You bolted up in bed at 3 a.m. last night and grabbed the notepad on your dresser that you keep for just these kinds of occasions, do scribble down the absolutely genius, brilliant, one-of-a-kind, bet-the-company, ineffable NAME  that just popped into your head for your new business.  The new business idea came to you a couple weeks ago, but you haven’t really done anything else yet because you just couldn’t come up with a name.  And now you have it, and it’s perfect.

So how do you protect it?

The sensible instinct is to file an application for trademark protection as soon as possible, to stop anyone else from stealing your name and using it.  But we got reminded again today by the Trademark Trial and Appeal Board that applying for trademark registration actually isn’t the first thing you should do.

Trademark rights, which are design to prevent your consumers from being confused by brand names that are too similar, are created when the mark you’ve conceived actually gets used in public.  In 1989, Congress added Section 1051(b) to Title 15 of the U.S. Code, changing the law so that trademark applications could be filed before actual use began, but still not before the applicant had a bona fide intent to use the mark.  In other words, you can’t just put in a trademark application as a placeholder to reserve a name or keep anybody else from using it.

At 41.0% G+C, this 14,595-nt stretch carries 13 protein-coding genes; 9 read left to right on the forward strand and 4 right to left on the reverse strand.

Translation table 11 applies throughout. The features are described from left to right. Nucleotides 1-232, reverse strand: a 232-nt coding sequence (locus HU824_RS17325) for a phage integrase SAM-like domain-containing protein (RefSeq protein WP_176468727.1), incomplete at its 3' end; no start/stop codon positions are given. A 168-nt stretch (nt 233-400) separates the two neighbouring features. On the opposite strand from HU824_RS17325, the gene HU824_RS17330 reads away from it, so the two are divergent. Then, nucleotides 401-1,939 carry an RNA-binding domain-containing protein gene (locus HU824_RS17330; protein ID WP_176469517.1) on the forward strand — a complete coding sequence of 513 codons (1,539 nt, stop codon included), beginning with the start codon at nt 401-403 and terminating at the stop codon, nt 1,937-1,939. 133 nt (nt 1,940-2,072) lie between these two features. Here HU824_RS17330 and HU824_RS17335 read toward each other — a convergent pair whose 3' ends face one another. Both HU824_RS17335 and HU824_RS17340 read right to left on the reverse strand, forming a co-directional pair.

In the case of PRL USA Holdings v. Rich C. Young at the Trademark Trial and Appeal Board (TTAB) yesterday, Mr. Young lost the case on summary judgment (a very early stage in the proceedings), because he could not produce any documentation showing a plan for use of the marks.  He wouldn’t have had to show the mark actually used on the t-shirts he wanted to sell, for example, but he at least had to produce evidence that his intent was real.  The TTAB has held before that if an applicant can’t prove “the capacity to produce the goods,” that the intent to use the mark was not real.  Mr. Young could not prove this capacity, and found himself with a cancelled trademark application and his filing fees (and hefty legal fees) down the drain.

So what does this mean, practically? It means that the trademark application for a brand name for a new business concept probably shouldn’t be Step One.  Document the plan, make relationships with distributors or manufacturers, do some light marketing. Enough to show the Trademark Office that your intent to use the mark is real and bona fide.

Tara Aaron

Tara helps clients across multiple industries and countries with licenses and disputes involving trademarks, copyrights, domain names, software, trade secrets, and privacy compliance. She earned her Certified Information Privacy Professional (CIPP) in U.S. Privacy Law in 2018 and in European Data Protection Law in 2019. Her clients include many technology start-ups, software developers, and website designers as well as long-standing institutional clients who come to her for representation in copyright, trademark, licensing and privacy. She also assists with the purchase and sale of intellectual property assets. She has on multiple occasions successfully obtained hijacked domain names for the rightful owners, and regularly negotiates service and technology agreements with the largest telecommunications and software providers in the country.